Salient. An Organ of Student Opinion at Victoria College, Wellington, N.Z. Vol. 2, No. 15. July 26, 1939
Until this year, Australia and New Zealand have played entirely different codes of basketball, Australia playing a seven-a-side game, and New Zealand a nine-a-side. These were not the only differences, however, the Australian game being more akin to the game which was played in New Zealand 20 years ago—a much less scientific game than the one now played. The time when the player who could throw the ball the farthest distance was the best player has long gone by in New Zealand, and present day representative players need brains as well as brawn.
When the New Zealand team visited Australia last year, great praise or their type of play was received everywhere they appeared, and as a result of the visit. Australia decided to practically revolutionise her games—with the main exception that. In line with England, they retained the seven-a-side. Provision being made for a nine-a-side team also. New Zealand decided to retain her own number for internal games, but must play the seven-a-side for international games. With the playing rules otherwise the same, this is not difficult, as proof of which, the interesting King's Birthday tournament for Senior A grade in Wellington this year. This was played under international rules, and when questioned afterwards, nearly all teams said that, once accustomed to the territorial alteration, they enjoyed the game.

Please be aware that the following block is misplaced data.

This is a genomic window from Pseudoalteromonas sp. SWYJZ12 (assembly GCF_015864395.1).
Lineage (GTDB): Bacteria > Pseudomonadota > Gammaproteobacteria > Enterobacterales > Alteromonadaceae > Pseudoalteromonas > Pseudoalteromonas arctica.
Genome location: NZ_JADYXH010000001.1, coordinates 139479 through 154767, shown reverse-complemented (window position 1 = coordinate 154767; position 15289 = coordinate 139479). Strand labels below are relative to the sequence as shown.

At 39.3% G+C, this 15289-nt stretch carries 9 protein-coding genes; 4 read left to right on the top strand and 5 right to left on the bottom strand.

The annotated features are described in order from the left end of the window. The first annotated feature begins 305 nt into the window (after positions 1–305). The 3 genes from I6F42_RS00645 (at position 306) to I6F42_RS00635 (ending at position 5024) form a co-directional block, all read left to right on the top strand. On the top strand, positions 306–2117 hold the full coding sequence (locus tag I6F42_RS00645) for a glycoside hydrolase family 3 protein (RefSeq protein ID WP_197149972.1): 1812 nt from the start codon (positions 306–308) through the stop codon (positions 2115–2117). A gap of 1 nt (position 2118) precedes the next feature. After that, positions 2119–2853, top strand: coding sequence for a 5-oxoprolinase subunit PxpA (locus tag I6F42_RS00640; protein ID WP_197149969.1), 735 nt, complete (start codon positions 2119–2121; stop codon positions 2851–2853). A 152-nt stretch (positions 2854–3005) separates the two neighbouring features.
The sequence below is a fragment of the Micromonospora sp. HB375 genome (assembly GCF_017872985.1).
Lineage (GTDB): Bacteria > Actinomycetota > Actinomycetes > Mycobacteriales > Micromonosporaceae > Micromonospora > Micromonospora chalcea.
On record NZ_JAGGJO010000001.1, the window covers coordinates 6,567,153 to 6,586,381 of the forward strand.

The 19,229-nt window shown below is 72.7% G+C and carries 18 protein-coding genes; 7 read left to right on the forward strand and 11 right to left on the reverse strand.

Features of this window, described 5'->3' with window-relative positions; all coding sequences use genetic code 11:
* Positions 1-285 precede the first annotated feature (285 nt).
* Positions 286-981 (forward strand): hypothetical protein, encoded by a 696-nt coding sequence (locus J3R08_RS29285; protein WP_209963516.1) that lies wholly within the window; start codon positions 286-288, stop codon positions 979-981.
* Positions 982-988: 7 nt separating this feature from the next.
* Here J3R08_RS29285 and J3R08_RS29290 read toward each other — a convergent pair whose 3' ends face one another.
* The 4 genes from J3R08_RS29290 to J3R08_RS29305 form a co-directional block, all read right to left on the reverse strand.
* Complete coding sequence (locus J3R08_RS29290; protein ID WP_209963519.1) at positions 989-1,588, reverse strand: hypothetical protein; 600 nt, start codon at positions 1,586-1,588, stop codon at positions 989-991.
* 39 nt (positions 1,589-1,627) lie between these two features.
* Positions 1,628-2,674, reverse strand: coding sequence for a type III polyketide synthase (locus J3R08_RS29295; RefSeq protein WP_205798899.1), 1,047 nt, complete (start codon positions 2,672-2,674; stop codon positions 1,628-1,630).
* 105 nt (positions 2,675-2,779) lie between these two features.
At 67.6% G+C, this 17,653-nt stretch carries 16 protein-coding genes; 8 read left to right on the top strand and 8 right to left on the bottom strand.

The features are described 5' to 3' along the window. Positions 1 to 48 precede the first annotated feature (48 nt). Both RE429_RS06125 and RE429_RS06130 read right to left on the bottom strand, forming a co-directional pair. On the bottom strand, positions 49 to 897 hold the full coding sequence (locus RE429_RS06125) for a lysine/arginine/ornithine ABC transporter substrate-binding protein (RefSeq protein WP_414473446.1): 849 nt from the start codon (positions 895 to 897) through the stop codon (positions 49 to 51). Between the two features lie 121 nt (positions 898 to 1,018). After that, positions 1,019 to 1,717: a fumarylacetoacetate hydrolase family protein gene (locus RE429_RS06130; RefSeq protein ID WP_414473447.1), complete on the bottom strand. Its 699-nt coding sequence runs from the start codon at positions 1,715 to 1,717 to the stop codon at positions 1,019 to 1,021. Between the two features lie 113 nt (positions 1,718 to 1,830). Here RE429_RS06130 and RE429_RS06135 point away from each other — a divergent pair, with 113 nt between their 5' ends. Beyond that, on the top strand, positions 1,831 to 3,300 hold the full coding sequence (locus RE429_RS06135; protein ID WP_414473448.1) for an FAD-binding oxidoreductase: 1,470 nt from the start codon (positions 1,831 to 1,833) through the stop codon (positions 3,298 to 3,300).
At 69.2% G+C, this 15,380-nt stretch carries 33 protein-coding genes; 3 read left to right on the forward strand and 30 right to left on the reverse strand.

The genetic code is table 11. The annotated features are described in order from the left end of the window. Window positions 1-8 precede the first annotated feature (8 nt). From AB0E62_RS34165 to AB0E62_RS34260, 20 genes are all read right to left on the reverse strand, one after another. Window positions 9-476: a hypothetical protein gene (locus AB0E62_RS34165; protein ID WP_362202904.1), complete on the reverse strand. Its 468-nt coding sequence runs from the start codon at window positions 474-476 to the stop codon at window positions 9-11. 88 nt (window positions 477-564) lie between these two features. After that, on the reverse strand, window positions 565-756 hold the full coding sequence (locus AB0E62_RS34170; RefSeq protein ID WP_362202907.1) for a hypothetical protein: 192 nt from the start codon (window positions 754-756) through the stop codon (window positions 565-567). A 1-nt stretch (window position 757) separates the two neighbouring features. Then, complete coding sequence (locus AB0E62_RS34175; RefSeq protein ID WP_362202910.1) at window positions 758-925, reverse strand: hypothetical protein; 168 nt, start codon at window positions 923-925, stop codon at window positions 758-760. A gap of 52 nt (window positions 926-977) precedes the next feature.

The main changes for New Zealand players were the elimination of guarding, and the "one shot at goal only." for forwards.
As a result of the "No guarding" play is faster and evener, with less personal contact, and the "one shot only" has improved the accuracy of the forwards, besides keeping the ball in play more.
The visit of the Australian Team to the Centennial tournament which is to be held in Wellington next Easter should show both codes at their best, each N.Z. team playing each other nine-a-side, and each meeting Australia in a seven-a-side game. The outcome of the conference on rules which will be held at the same time will be awaited with interest.
—Mrs. H. D. Muir.
Pres., N.Z.B. Assn.